Also, while they are in the area, I would love to see a bike lane added up Pennsylvania from Cesar Chavez to 22nd St. There are basically two lanes in each direction between Cesar Chavez and 23rd, and they really aren’t needed (traffic is light), so there is plenty of room. I’m especially concerned about the northbound stretch between Cesar Chavez and 25th where cars and trucks are merging on the freeway and bicyclists are going slow because of the hill. There really is no need for 3 lanes here (2 straight-ahead, and one for traffic merging onto the freeway). And then for the stretch between 25th and 22nd St, it would be nice to put the bike lane behind all the parked cars since nothing freaks me out more when traveling along this stretch than a car suddenly pulling/backing out without looking for a cyclist.

  • Nada east of I-280 – keep reporting these worn lanes; I’ve been doing it monthly to no avail. Maybe if enough of us bug them…

    Nada under the 101 – should be included in the corridor’s long-range plans (see the Planning Department’s vision: http://www.sf-planning.org/index.aspx?page=2626).

  • Easy

    I’d prefer if they had a separate signal phase, rather than having bikes merge across right-turning traffic. There’s something similar WB 16th St at 7th St, and its scary. Oh well, hopefully they can make that change in the future.

  • Aaron Bialick

    Yes, they will use soft-hit posts.

  •  I knew we were OK when Peggy got up and to my surprise backed the lane. But I do think her motivation isn’t entirely altruistic – the original plan put a bike lane in by removing a lane of EB traffic from 101 to Evans. This plan removes a lane of parking. Veritable Vegetable does not benefit from the parking that is currently there, and has a real or perceived benefit from 2 lanes.

    With a lane missing, there is no dedicated right turn pocket onto Evans from Chavez. That right turn pocket allows drivers – including VV’s trucks – to come flying off of 101 at speed and zip down Chavez to the right turn onto Evans which is primarily signaled by a green right turn arrow.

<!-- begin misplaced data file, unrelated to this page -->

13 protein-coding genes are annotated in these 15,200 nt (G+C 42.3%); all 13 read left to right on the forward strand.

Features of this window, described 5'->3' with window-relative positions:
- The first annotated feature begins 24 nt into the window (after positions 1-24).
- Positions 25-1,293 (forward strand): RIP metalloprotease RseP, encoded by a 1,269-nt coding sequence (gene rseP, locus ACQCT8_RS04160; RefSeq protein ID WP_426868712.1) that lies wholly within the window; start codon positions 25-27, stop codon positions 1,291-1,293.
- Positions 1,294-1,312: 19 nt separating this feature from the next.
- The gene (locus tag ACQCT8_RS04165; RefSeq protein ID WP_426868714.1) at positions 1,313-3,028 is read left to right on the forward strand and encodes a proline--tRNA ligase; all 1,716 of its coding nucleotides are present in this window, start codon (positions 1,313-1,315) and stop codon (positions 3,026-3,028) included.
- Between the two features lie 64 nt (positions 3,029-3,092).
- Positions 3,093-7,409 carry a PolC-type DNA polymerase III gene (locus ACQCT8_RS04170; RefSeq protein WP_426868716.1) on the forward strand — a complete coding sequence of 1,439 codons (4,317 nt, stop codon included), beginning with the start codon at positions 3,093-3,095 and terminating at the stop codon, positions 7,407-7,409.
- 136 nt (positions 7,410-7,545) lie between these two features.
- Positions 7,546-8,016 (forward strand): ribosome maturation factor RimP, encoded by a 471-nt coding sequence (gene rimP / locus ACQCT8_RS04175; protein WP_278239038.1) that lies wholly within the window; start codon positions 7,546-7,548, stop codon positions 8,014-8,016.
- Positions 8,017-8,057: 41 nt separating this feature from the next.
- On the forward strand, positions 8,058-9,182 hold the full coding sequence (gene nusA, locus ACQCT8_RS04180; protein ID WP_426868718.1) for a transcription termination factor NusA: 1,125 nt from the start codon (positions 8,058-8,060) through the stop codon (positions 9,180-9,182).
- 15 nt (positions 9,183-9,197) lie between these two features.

I’m fine with it as long as her drivers behave. They will now be crossing a bike lane to get into that right turn pocket facing a green arrow that might be turning red. If they are not yielding… I have their 1-800-AMISAFE number on voice dial….

  • Fran Taylor

    Peggy and Veritable Vegetable have been big supporters of the Cesar Chavez plan all along, and Murph’s remarks are rather wide of the mark. Folks, do your homework before you insult people in the comments.

  • But Peggy da Silva, the educating and training manager at Veritable Vegetable, which is located on Cesar Chavez and uses a fleet of trucks to haul organic produce, said trucks face tighter air control regulations than private automobiles.
    “There’s a lack of understanding in the community about trucks. People think, because they’re big, that they pollute more and they don’t necessarily. Professional drivers are also probably less of a risk to people than, you know, your average person driving down the street,” da Silva said.
    Da Silva said the city should prioritize the movement of goods on Cesar Chavez by reducing private vehicle traffic on the street, which would reduce air pollution and the risk of injury and “support the health of our re-emerging industrial sector in Southeast San Francisco.”
    “We don’t want the trucks idling. I think that’s an agreement for all of us. Therefore, we need to make sure that the essential vehicles on this street can move,” said da Silva.

    This from Streetsblog article on the meetings where the first plan with traffic calming was nixed. Re-reading that it isn’t clear on what side Peggy was testifying for the original plan. My recollection from first reading painted her as the villan when you see “essential vehicles on this street can move” which reads to the person who just say his bike lane pushed back as “so trucks can move”. But the preceeding statements don’t necessarily imply she believes trucks moving means that we needed to keep 2 lanes of traffic and thus delay the project.

  • Anonymous

    @8273895862f4828764c2a8d05a9b4e2d:disqus I don’t know anything about Karen Pierce and can’t comment on her work, but I can comment on the general idea you present saying that she’s worried about truckers on residential streets. I agree that that is a problem. However, the solution is not to have bicyclists and pedestrians pay the price by continuing to allow Cesar Chavez to be a nightmare for them. Instead, the city needs to crack down on the trucks that use residential streets. You can’t say that we can’t improve pedestrian and bicycle infrastructure because motorists/truckers will just be jerks. If that is the case, then we need to go after the motorists/truckers. They can’t just plow through side streets because they don’t want to wait an extra minute or whatever going down the main streets (assuming that there even is an added delay from this recent plan). That is the real problem, and protecting cyclists and pedestrians shouldn’t be held hostage to their bad behavior.